Randomized Algorithms, CME 309/CS 365

Winter 2012-13, Stanford University
Tue, Thurs 11:00 AM - 12:15 PM
Building 200, Room 305


Instructor: Ashish Goel, Office hours: Mon 4pm - 5pm. Location: Huang 359. Email: ashishg AT stanford DOT edu, Phone: 650 eight-hundred-fourteen 1478

Teaching Assistant: David Lee, Office hours: Wed 4pm - 5pm. Location: 420-286. Email: davidtlee AT stanford DOT edu

Staff email address:
cme309-win1213-staff AT lists DOT stanford DOT edu; please use this address except when you need to contact the instructor or the TA very specifically.

Please make sure you sign on to cme309-win1213-guests


The last twenty five years have witnessed a tremendous growth in the area of randomized algorithms. During this period, randomized algorithms have gone from being a tool in computational number theory to a mainstream set of tools and techniques with widespread application. Three benefits of randomization have spearheaded this growth: simplicity, speed, and robustness to input parameters. This course presents the basic concepts in the design and analysis of randomized algorithms at a level accessible to advanced undergraduates and to graduate students.

The course will be organized into two interleaved parts. The first thread will develop basic probabilistic tools that are recurrent in algorithmic applications. The second thread will focus on specific areas of application. Applications will be given along with each tool to illustrate it in concrete settings.

The following is a tentative outline of the course.

Tools and Techniques: Basic probability theory; randomized complexity theory; game-theoretic techniques; Markov, Chebyshev, and moment inequalities; limited independence; coupon collection and occupancy problems; tail inequalities and Chernoff bounds; conditional expectation and martingales; Markov chains and random walks; stable distributions; probability amplification and derandomization.

Applications: sorting and searching; data structures; combinatorial optimization and graph algorithms; metric embeddings; online and streaming algorithms; algorithms for massive data sets including similarity search, nearest neighbors, and clustering; number-theoretic algorithms.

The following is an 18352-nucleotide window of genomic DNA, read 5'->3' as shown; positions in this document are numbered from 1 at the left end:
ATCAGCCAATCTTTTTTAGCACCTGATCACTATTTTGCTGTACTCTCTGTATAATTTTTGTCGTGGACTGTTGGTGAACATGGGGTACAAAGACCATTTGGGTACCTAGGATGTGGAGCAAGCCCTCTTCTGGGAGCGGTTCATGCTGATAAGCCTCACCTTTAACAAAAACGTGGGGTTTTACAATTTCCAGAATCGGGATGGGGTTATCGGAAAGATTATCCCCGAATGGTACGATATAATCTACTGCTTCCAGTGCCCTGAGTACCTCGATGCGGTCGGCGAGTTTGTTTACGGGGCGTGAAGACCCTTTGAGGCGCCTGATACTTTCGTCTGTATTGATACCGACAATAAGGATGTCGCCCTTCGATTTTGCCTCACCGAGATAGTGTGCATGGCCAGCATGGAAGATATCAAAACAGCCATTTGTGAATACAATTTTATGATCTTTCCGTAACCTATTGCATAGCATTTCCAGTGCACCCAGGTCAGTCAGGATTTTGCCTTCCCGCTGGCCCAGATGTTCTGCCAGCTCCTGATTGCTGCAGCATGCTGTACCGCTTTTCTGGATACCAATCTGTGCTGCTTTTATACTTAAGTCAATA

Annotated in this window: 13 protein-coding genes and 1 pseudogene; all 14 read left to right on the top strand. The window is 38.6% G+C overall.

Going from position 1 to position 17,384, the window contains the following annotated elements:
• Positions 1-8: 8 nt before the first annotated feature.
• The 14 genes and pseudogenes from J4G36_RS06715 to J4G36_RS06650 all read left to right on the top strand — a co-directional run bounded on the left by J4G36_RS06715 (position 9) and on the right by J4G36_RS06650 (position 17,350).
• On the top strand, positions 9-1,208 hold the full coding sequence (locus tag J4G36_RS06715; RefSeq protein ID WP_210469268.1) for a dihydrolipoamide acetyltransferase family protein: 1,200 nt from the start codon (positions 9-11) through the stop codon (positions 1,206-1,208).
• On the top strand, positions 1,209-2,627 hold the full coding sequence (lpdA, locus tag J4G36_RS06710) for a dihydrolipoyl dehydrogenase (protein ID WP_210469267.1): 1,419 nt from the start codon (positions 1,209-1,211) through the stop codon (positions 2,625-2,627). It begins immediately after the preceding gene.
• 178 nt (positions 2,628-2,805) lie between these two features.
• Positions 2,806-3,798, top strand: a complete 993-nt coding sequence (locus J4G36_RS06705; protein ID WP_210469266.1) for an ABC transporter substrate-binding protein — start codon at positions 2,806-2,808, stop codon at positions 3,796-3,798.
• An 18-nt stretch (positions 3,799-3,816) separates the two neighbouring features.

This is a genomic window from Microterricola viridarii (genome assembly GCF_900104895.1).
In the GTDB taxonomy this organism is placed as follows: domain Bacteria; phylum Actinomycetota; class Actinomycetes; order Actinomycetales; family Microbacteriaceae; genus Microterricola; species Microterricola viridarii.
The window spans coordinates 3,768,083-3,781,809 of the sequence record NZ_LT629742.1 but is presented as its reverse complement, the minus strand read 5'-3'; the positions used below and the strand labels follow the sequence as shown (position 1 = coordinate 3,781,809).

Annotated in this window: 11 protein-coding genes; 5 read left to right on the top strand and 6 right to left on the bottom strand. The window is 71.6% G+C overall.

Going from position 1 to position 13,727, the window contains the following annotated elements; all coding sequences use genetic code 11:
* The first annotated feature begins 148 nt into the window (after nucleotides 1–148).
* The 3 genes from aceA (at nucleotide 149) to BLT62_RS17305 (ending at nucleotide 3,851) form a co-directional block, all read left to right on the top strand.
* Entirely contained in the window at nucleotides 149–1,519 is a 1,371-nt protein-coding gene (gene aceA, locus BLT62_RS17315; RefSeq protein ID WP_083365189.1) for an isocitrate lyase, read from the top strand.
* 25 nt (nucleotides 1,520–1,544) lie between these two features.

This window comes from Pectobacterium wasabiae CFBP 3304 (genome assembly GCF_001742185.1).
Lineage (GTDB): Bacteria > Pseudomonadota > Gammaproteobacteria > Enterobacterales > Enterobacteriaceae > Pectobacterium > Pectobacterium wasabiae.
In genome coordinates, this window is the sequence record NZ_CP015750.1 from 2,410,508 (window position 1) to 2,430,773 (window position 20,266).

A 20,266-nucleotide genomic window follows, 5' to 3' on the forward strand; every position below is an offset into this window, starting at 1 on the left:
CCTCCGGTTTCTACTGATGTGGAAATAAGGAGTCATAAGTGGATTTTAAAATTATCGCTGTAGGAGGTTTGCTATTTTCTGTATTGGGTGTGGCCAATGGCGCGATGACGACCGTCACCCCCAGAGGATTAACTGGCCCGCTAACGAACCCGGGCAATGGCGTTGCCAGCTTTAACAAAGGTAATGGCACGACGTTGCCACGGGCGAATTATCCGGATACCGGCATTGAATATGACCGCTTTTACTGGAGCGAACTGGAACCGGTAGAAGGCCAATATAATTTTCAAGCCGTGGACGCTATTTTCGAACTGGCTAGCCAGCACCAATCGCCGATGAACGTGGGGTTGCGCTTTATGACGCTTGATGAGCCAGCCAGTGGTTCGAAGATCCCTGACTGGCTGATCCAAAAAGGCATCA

Prerequisites: Basic undergraduate courses in Algorithms and Probability Theory.

Text-books: The first book below is a required text-book for this course. The other two books are recommended as good introductions to probability theory.

  1. Motwani and Raghavan. Randomized Algorithms, Cambridge University Press, 1995. (free online version for Stanford students)
  2. Mitzenmacher and Upfal. Probability and Computing: Randomized Algorithms and Probabilistic Analysis, Cambridge University Press, 1995.
  3. William Feller. An introduction to Probability Theory and Its Applications, Volumes I and II, John Wiley, New York, 1968.
  4. Patrick Billingsley. Probability and Measure, John Wiley and Sons, 1986.
The text-book material may be supplemented with assigned reading from recent publications.


There will be three homework assignments, each of which is worth 23.5% of the final grade. The assignments will be posted every other Tuesday after class and due the Thursday of the following week at 11:00am. The final exam will be take home and worth 29.5% of the final grade. We will post the average and standard deviation of each homework and the final exam. Interested students can ask for a class project, which will typically be an open research problem. A list of projects will be available on 1/24 and interested students should let us know by 1/31.


  1. Class outline, pre-requisites, and textbooks (1/8)
  2. Tell us about yourself (1/8 - 1/10)
  3. HW 1 (1/22 - 1/31 11:00am) [mean = 86.2, stdev = 10.2, median = 88]